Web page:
The Morowitz Brothers: A Patriarchy Tale

In my last post I revisited Edgar Lee Masters’ Spoon River Anthology. In the following poem you can see where I’ve borrowed Masters’ use of interlocking autobiographical poems. However, my poem zeroes in on a single family rather than a whole community; not all of my speakers are speaking from death; and I’ve also added to Masters’ formula some contemporary social issues.

The Morowitz Brothers: A Patriarchy Tale

Bill Morowitz Jr.

It’s hard to be a homosexual
when all 6 of your brothers are straight
and tough as nails.
Instead of coming out,
I played along:
I cried “faggot” and “sissy”
at any man who showed a feminine side.
I assumed misogynistic attitudes
so no one thought twice
about my celibacy.
I even tattooed a stripper
on my right bicep.
I outdrank the best of them
and started brawls
over a look in the eye.
I let my beard grow wild,
wore raggedy jeans,
flannel shirts and boots,
and found work in the lumberyards.
When my brother Derek found me on my knees
with another man behind the sawmill
I knew he’d out me,
so I shot myself
just to shut him up.

Max Morowitz

We still don’t know why
my brother Billy, the toughest of us all,
took his own life,
but it shook the family up,
especially Derek
who left his job at the lumberyard
to become a full-time drunk.
As for me, I saw that life was too short
to live in fear of who you are
and I came out to my brothers as gay.
Who knows what got into him,
but it was the first time
I’d ever seen Derek weep.

Bill Morowitz Sr.

I’ve broken my back
for 39 years as the lumberyard foreman,
the same as my father before me.
I raised my boys to be men,
hardworking, strong, fearless
and fearsome,
not the pansies they’ve become:
Reggie, a treehugger
who takes photos of flowers;
Jack, who moved to the city
to wear a business suit
and marry a feminist;
Derek, a weeping drunk;
Butch, a nurse in a hospital
where the women are the doctors;
Max, flown South
with his boyfriend,
hating my guts;
and Bill, my Billy,
backbone of all your brothers,
what happened?

– Ryan Dowling

Revisiting Spoon River Anthology

Edgar Lee Masters’ Spoon River Anthology (1915) is a collection of poems, each written from the perspective of a dead inhabitant of the fictitious town Spoon River (based on Lewistown, IL). The inhabitants reflect on their lives, the bitter twists of fate and fortune, the ironies, the regrets, even the nature of the tombstones and burial plots beneath which they now rest.

Part of the appeal is that the dead, who took their darkest secrets to the grave, now speak with complete candor, treating the reader as a post-mortem confidant. By turns, they confess to crimes gone unpunished, reminisce over unrequited loves, and caution the reader against the wrong turns they took in life.

Although no speaker is reliable, many of them share the gems of wisdom they wish they’d known in life, and they often ring true:

George Gray

I have studied many times
The marble which was chiseled for me—
A boat with a furled sail at rest in a harbor.
In truth it pictures not my destination
But my life.
For love was offered me and I shrank from its disillusionment;
Sorrow knocked at my door, but I was afraid;
Ambition called to me, but I dreaded the chances.
Yet all the while I hungered for meaning in my life.
And now I know that we must lift the sail
And catch the winds of destiny
Wherever they drive the boat.
To put meaning in one’s life may end in madness,
But life without meaning is the torture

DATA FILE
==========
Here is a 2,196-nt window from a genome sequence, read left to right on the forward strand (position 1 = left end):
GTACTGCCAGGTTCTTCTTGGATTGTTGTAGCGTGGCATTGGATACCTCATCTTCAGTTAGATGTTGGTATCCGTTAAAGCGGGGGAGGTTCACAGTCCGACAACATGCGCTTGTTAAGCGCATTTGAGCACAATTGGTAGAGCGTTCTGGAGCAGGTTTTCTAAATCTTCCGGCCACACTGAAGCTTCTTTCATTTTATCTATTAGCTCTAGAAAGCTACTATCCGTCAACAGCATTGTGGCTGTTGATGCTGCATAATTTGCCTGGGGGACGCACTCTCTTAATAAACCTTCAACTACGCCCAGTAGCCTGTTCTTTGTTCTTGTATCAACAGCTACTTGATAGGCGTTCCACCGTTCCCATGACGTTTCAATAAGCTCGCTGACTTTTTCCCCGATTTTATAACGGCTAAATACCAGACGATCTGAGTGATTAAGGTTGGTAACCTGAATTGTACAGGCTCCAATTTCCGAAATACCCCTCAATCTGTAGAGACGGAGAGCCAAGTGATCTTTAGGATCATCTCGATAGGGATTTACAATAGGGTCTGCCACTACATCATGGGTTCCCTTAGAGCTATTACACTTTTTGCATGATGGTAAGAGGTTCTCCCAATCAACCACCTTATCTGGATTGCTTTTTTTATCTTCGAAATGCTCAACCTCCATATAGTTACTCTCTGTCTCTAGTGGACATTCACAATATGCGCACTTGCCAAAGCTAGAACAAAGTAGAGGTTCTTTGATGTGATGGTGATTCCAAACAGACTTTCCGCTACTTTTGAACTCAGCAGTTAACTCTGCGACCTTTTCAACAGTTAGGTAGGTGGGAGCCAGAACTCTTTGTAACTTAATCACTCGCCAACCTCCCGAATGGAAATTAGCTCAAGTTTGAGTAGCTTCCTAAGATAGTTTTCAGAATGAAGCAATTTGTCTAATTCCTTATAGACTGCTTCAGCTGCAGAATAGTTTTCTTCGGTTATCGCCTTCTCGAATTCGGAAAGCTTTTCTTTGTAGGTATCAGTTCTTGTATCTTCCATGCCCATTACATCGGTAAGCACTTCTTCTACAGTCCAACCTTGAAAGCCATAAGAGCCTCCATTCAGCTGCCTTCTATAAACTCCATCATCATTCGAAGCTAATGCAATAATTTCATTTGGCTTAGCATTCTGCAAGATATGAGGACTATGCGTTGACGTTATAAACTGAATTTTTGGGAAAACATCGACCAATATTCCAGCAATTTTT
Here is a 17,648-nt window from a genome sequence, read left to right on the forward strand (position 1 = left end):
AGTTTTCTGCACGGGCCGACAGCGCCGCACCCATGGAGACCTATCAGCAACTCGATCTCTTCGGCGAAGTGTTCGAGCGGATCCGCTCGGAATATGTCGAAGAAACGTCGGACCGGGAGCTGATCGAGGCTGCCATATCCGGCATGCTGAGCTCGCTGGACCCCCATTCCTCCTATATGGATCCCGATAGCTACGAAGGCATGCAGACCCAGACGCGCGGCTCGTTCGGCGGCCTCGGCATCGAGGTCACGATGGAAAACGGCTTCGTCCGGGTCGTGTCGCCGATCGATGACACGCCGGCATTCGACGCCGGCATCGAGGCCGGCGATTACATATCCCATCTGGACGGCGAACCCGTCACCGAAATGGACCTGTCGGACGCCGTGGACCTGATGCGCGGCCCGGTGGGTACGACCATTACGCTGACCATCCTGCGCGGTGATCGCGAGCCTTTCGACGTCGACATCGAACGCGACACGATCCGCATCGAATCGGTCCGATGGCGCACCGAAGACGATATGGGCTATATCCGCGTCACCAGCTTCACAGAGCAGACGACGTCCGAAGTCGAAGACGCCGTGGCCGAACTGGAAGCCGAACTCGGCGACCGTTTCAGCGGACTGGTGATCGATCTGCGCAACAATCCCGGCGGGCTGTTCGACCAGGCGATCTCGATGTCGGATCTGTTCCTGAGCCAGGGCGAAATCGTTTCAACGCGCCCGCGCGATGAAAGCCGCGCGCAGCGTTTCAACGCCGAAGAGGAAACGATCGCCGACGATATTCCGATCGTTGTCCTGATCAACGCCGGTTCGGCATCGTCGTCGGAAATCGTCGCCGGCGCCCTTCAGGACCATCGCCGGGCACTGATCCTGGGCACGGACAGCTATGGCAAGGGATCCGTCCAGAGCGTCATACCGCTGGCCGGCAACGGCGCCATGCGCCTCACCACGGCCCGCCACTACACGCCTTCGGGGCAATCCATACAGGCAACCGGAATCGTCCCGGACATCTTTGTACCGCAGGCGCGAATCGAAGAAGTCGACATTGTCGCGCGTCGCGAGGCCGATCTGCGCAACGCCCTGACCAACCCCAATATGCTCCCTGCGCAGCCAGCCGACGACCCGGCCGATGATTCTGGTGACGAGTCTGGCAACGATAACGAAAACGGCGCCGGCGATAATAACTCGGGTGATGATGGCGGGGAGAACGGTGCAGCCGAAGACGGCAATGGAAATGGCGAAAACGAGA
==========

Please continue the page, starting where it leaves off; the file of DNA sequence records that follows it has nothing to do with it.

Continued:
Of restlessness and vague desire—
It is a boat longing for the sea and yet afraid.

Depending on the character of the inhabitant, Masters’ style shifts between the poetic and the plainspoken. Artists and thinkers, for instance, tend to reflect on their lives in metaphor and heightened language, whereas the laymen may only give straightforward accounts of the fatal mistakes that snuffed out their lives.

One of my favorite things about this collection is the way it functions as a collection. Many of the poems are interwoven, giving a complex portrait of the social fabric of Spoon River as a whole. A wife and husband give conflicting accounts of their failed marriage. Murderer, victim and judge all view the same incident in a different light. Unresolved accusations and misunderstandings between the inhabitants hover over their graves, and it is the reader who is left with the puzzle pieces.

Here, two suicides fail to see that their downfalls were brought about by the same reason: they compared themselves too closely to their own children.

Albert Schirding

Jonas Keene thought his lot a hard one
Because his children were all failures.
But I know of a fate more trying than that:
It is to be a failure while your children are successes.
For I raised a brood of eagles
Who flew away at last, leaving me
A crow on the abandoned bough.
Then, with the ambition to prefix Honorable to my name,
And thus to win my children’s admiration,
I ran for County Superintendent of Schools,
Spending my accumulations to win—and lost.
That fall my daughter received first prize in Paris
For her picture, entitled, “The Old Mill”—
(It was of the water mill before Henry Wilkin put in steam.)
The feeling that I was not worthy of her finished me.

Jonas Keene

Why did Albert Schirding kill himself
Trying to be County Superintendent of Schools,
Blest as he was with the means of life
And wonderful children, bringing him honor
Ere he was sixty?
If even one of my boys could have run a news-stand,
Or one of my girls could have married a decent man,
I should have not walked in the rain
And jumped into bed with clothes all wet,
Refusing medical aid.

I think Masters’ poetry is well-crafted and worthy of study by the practicing poet, but the real reason I enjoy this book is simply because it’s entertaining and a pleasure to read. And isn’t that what poetry ought to be?